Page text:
03/31/2022, 13.55
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Xi's 'Common Prosperity' scares: Chinese billionaires flee to Singapore

by Li Qiang

Driven by the Chinese leader's "redistributive" policies, such as the crackdown on hi-tech, real estate and private education giants. In China there are 626 billionaires: potentially a counter-power in the eyes of the regime. In China's rural areas, per capita income is less than half that of the cities.


Beijing (AsiaNews) - More and more Chinese billionaires are moving their capital to Singapore, a growing trend since last year, when Xi Jinping launched his campaign for "common prosperity": an attempt to force large (private) industrial groups to share their growing wealth with the less privileged strata of the population.

The figure emerges from a Cnbc survey, according to which in the city-state of Southeast Asia, "family offices" opened by wealthy Chinese are multiplying. These are financial vehicles that manage the assets of one or more families: in the case of Singapore a capital of 5 million dollars (4.5 million euros) is required.

After pro-democracy protests in 2019 rocked Hong Kong's economy, Chinese oligarchs sought an alternative to safeguard their wealth. Thanks to the fact that a large portion of the population speaks Mandarin, and the low taxation regime, Singapore is an ideal haven for the Asian giant's tycoons.

Forbes reports 626 billionaires in China, a number lower only than those in the USA (724). While Chinese businessmen say they are convinced that their country offers great opportunities to get rich, they doubt that it is a safe place to keep them.

Xi has taken a more dirigiste turn in the Chinese economy. The Common Prosperity Policy came on the heels of a crackdown on hi-tech monopolists, big real estate developers and private schools (especially those run by foreigners).

For many critics, including members of the pro-market wing of the Chinese Communist Party, Xi's Maoist turn has little to do with wealth redistribution. It is actually a way to depower the oligarchs whose economic might could threaten his power.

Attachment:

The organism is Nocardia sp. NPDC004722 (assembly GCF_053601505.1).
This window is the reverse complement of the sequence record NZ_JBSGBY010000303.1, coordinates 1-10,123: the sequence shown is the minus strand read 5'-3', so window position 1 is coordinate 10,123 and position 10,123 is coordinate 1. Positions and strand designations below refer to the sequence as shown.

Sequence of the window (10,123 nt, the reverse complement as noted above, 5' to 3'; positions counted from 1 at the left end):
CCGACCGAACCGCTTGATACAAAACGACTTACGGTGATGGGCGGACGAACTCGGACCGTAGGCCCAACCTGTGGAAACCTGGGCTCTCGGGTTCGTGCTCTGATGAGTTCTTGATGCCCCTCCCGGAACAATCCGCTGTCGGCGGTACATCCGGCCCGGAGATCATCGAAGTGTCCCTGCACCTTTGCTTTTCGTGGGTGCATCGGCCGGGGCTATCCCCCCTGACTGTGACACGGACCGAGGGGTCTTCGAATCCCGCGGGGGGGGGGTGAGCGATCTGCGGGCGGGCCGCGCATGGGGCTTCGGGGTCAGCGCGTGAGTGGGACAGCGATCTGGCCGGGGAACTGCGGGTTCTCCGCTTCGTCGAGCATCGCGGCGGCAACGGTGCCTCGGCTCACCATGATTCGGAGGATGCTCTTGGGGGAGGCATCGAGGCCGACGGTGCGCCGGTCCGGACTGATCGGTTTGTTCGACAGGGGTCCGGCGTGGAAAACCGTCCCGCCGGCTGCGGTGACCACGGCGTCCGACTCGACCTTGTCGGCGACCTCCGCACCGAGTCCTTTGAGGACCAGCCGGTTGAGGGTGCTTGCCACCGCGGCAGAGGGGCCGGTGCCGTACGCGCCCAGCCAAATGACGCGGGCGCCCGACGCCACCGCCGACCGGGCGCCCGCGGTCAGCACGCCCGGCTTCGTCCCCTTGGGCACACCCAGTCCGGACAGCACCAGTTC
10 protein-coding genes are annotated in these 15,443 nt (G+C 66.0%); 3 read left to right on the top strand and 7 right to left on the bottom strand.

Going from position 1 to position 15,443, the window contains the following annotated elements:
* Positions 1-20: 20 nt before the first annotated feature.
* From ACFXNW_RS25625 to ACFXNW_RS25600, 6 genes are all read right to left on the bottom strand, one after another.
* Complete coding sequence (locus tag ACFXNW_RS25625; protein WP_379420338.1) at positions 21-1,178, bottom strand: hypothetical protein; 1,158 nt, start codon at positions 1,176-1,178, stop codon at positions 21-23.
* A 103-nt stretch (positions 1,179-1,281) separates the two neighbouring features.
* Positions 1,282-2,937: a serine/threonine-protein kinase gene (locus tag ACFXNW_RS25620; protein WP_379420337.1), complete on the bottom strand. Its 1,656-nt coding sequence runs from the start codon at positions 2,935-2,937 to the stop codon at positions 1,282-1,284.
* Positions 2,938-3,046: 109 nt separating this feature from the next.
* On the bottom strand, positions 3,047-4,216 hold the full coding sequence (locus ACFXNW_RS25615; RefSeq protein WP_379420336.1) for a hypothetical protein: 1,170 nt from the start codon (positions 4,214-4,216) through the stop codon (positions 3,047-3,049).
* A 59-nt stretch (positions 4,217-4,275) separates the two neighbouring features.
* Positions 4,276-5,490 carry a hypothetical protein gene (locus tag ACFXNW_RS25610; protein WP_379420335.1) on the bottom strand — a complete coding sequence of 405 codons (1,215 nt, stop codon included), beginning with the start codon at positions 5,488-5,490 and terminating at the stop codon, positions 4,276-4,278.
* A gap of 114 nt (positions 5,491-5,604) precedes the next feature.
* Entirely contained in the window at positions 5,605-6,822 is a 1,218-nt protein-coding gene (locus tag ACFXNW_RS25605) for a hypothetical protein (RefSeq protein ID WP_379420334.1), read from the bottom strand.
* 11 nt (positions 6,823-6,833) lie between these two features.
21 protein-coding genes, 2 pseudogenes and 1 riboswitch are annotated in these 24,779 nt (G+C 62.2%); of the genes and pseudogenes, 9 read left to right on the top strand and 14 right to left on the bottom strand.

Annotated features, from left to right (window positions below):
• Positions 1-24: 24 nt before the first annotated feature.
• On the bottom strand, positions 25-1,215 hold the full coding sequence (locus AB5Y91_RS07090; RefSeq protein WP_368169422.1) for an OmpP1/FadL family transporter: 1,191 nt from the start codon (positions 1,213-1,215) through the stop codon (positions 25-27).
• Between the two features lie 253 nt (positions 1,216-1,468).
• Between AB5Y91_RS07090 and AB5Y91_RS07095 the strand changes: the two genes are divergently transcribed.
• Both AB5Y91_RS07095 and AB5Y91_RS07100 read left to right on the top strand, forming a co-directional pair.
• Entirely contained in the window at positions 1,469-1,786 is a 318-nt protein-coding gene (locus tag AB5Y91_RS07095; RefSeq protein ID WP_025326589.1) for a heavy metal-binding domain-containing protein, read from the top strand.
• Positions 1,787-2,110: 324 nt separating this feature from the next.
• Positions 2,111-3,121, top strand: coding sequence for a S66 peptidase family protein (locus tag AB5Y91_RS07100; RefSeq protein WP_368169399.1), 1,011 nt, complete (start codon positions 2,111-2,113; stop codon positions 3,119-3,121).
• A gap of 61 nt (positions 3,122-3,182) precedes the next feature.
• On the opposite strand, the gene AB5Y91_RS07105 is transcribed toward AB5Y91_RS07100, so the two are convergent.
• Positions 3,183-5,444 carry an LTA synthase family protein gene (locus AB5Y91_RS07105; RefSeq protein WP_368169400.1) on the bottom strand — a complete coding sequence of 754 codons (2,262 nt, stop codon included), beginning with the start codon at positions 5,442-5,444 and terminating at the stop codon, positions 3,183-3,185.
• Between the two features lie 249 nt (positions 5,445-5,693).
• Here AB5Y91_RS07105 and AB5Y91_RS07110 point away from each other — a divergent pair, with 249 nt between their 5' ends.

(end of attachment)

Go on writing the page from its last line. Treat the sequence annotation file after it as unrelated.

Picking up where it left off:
Then there is the problem of how to translate the directives coming from Xi into practice. As reported by the South China Morning Post, many local administrators are not sure how to intervene to reduce the economic gap between rich and poor in their territories. Analysts point out that development needs in China change from province to province, and a one-size-fits-all approach may not work.

The biggest gap, and thus the biggest challenge for Xi's redistributive plan, remains that between urban and rural residents. Per capita income in China is about 35,000 yuan (4,960 euros); in the cities, however, it reaches 47,400 yuan (6,720 euros), more than double that in the countryside (19,000 yuan, about 2,695 euros). 

Regardless of the internal dynamics in China, one factor that may halt the flight of Chinese capital to Singapore is the outcome of the conflict in Ukraine. The U.S. and its allies have threatened consequences if Beijing tries to help Russia resist sanctions imposed for its invasion of Ukrainian territory. Singapore is among the few Asian countries that have joined the sanctions regime against Moscow: it could therefore potentially take indirect punitive measures against China, including freezing the bank accounts of Chinese citizens.




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